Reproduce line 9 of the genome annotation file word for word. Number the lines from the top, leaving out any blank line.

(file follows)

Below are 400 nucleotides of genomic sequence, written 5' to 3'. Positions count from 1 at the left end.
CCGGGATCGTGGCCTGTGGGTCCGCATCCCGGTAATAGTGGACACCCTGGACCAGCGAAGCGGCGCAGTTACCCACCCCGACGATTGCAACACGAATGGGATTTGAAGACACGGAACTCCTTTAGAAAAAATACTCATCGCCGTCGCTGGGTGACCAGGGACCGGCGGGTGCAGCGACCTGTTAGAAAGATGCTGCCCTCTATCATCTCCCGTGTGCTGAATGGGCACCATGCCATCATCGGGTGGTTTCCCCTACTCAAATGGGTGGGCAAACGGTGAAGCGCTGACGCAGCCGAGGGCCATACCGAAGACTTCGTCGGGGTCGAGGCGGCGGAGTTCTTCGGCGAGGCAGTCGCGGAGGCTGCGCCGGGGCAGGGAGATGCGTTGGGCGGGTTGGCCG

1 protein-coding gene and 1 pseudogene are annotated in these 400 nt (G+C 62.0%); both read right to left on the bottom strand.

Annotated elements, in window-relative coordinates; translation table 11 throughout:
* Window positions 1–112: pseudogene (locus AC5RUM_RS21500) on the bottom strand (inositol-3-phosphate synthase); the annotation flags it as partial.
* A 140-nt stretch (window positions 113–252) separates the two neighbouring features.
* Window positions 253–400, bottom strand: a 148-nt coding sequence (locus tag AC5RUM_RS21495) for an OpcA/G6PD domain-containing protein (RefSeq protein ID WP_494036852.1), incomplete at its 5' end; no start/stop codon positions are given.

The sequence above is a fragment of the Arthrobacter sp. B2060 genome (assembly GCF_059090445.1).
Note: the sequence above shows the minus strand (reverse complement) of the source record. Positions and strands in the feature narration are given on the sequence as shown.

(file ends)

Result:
Note: the sequence above shows the minus strand (reverse complement) of the source record. Positions and strands in the feature narration are given on the sequence as shown.